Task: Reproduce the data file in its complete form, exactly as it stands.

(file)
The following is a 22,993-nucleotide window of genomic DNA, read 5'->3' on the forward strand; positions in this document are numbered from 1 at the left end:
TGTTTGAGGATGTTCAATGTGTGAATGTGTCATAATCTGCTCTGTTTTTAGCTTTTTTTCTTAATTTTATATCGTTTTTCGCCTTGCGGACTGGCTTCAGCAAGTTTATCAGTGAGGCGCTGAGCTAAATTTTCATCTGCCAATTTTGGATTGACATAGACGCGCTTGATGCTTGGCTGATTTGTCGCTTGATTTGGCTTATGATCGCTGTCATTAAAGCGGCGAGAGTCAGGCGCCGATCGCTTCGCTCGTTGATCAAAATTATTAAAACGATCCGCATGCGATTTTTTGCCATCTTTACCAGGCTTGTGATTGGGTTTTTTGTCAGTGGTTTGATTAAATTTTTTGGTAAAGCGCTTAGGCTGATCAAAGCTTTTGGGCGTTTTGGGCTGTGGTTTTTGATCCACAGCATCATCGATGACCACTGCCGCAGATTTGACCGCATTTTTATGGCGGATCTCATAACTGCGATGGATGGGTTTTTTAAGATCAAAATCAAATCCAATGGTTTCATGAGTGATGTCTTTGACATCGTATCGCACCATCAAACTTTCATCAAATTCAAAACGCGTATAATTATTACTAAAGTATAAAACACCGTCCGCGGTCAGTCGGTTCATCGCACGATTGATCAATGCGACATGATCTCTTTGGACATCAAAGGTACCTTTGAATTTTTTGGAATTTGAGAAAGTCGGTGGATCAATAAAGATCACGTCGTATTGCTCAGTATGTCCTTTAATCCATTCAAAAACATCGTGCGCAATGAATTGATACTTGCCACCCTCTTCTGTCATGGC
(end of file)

The following is a 22,993-nucleotide window of genomic DNA, read 5'->3' on the forward strand; positions in this document are numbered from 1 at the left end:
TGTTTGAGGATGTTCAATGTGTGAATGTGTCATAATCTGCTCTGTTTTTAGCTTTTTTTCTTAATTTTATATCGTTTTTCGCCTTGCGGACTGGCTTCAGCAAGTTTATCAGTGAGGCGCTGAGCTAAATTTTCATCTGCCAATTTTGGATTGACATAGACGCGCTTGATGCTTGGCTGATTTGTCGCTTGATTTGGCTTATGATCGCTGTCATTAAAGCGGCGAGAGTCAGGCGCCGATCGCTTCGCTCGTTGATCAAAATTATTAAAACGATCCGCATGCGATTTTTTGCCATCTTTACCAGGCTTGTGATTGGGTTTTTTGTCAGTGGTTTGATTAAATTTTTTGGTAAAGCGCTTAGGCTGATCAAAGCTTTTGGGCGTTTTGGGCTGTGGTTTTTGATCCACAGCATCATCGATGACCACTGCCGCAGATTTGACCGCATTTTTATGGCGGATCTCATAACTGCGATGGATGGGTTTTTTAAGATCAAAATCAAATCCAATGGTTTCATGAGTGATGTCTTTGACATCGTATCGCACCATCAAACTTTCATCAAATTCAAAACGCGTATAATTATTACTAAAGTATAAAACACCGTCCGCGGTCAGTCGGTTCATCGCACGATTGATCAATGCGACATGATCTCTTTGGACATCAAAGGTACCTTTGAATTTTTTGGAATTTGAGAAAGTCGGTGGATCAATAAAGATCACGTCGTATTGCTCAGTATGTCCTTTAATCCATTCAAAAACATCGTGCGCAATGAATTGATACTTGCCACCCTCTTCTGTCATGGC